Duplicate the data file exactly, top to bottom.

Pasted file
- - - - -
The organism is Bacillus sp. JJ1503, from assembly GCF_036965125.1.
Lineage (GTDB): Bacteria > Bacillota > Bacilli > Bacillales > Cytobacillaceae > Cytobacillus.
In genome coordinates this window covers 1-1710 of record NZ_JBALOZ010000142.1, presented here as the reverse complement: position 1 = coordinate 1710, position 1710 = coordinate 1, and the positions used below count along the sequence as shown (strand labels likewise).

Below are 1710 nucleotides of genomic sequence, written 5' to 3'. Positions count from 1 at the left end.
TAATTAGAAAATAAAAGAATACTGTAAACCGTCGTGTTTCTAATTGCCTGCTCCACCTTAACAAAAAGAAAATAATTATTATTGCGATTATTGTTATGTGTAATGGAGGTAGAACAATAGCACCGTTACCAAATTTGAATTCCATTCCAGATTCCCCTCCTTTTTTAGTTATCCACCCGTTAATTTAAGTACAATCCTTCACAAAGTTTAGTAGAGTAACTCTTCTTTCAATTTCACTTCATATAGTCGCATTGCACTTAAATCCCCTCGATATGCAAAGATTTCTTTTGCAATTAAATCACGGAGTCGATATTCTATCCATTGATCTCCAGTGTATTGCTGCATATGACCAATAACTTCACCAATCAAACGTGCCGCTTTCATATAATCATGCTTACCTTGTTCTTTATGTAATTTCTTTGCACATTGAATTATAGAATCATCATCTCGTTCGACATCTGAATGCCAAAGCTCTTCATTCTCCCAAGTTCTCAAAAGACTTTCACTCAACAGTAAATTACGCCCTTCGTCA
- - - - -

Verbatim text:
The organism is Bacillus sp. JJ1503, from assembly GCF_036965125.1.
Lineage (GTDB): Bacteria > Bacillota > Bacilli > Bacillales > Cytobacillaceae > Cytobacillus.
In genome coordinates this window covers 1-1710 of record NZ_JBALOZ010000142.1, presented here as the reverse complement: position 1 = coordinate 1710, position 1710 = coordinate 1, and the positions used below count along the sequence as shown (strand labels likewise).

Below are 1710 nucleotides of genomic sequence, written 5' to 3'. Positions count from 1 at the left end.
TAATTAGAAAATAAAAGAATACTGTAAACCGTCGTGTTTCTAATTGCCTGCTCCACCTTAACAAAAAGAAAATAATTATTATTGCGATTATTGTTATGTGTAATGGAGGTAGAACAATAGCACCGTTACCAAATTTGAATTCCATTCCAGATTCCCCTCCTTTTTTAGTTATCCACCCGTTAATTTAAGTACAATCCTTCACAAAGTTTAGTAGAGTAACTCTTCTTTCAATTTCACTTCATATAGTCGCATTGCACTTAAATCCCCTCGATATGCAAAGATTTCTTTTGCAATTAAATCACGGAGTCGATATTCTATCCATTGATCTCCAGTGTATTGCTGCATATGACCAATAACTTCACCAATCAAACGTGCCGCTTTCATATAATCATGCTTACCTTGTTCTTTATGTAATTTCTTTGCACATTGAATTATAGAATCATCATCTCGTTCGACATCTGAATGCCAAAGCTCTTCATTCTCCCAAGTTCTCAAAAGACTTTCACTCAACAGTAAATTACGCCCTTCGTCA